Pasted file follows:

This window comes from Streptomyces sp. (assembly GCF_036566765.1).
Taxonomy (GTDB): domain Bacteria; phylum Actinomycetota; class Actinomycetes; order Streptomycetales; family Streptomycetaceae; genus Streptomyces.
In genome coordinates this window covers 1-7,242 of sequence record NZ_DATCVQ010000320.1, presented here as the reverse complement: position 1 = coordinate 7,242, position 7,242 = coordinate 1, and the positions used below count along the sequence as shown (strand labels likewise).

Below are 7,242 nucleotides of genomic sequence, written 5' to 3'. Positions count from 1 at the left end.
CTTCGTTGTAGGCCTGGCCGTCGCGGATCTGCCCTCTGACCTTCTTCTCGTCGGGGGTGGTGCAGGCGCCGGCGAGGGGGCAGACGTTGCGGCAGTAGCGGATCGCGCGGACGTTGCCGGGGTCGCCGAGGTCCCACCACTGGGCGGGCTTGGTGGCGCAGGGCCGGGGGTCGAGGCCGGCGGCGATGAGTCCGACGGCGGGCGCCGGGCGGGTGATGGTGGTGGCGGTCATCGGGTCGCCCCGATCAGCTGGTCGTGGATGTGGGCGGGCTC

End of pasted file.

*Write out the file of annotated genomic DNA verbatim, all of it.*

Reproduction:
This window comes from Streptomyces sp. (assembly GCF_036566765.1).
Taxonomy (GTDB): domain Bacteria; phylum Actinomycetota; class Actinomycetes; order Streptomycetales; family Streptomycetaceae; genus Streptomyces.
In genome coordinates this window covers 1-7,242 of sequence record NZ_DATCVQ010000320.1, presented here as the reverse complement: position 1 = coordinate 7,242, position 7,242 = coordinate 1, and the positions used below count along the sequence as shown (strand labels likewise).

Below are 7,242 nucleotides of genomic sequence, written 5' to 3'. Positions count from 1 at the left end.
CTTCGTTGTAGGCCTGGCCGTCGCGGATCTGCCCTCTGACCTTCTTCTCGTCGGGGGTGGTGCAGGCGCCGGCGAGGGGGCAGACGTTGCGGCAGTAGCGGATCGCGCGGACGTTGCCGGGGTCGCCGAGGTCCCACCACTGGGCGGGCTTGGTGGCGCAGGGCCGGGGGTCGAGGCCGGCGGCGATGAGTCCGACGGCGGGCGCCGGGCGGGTGATGGTGGTGGCGGTCATCGGGTCGCCCCGATCAGCTGGTCGTGGATGTGGGCGGGCTC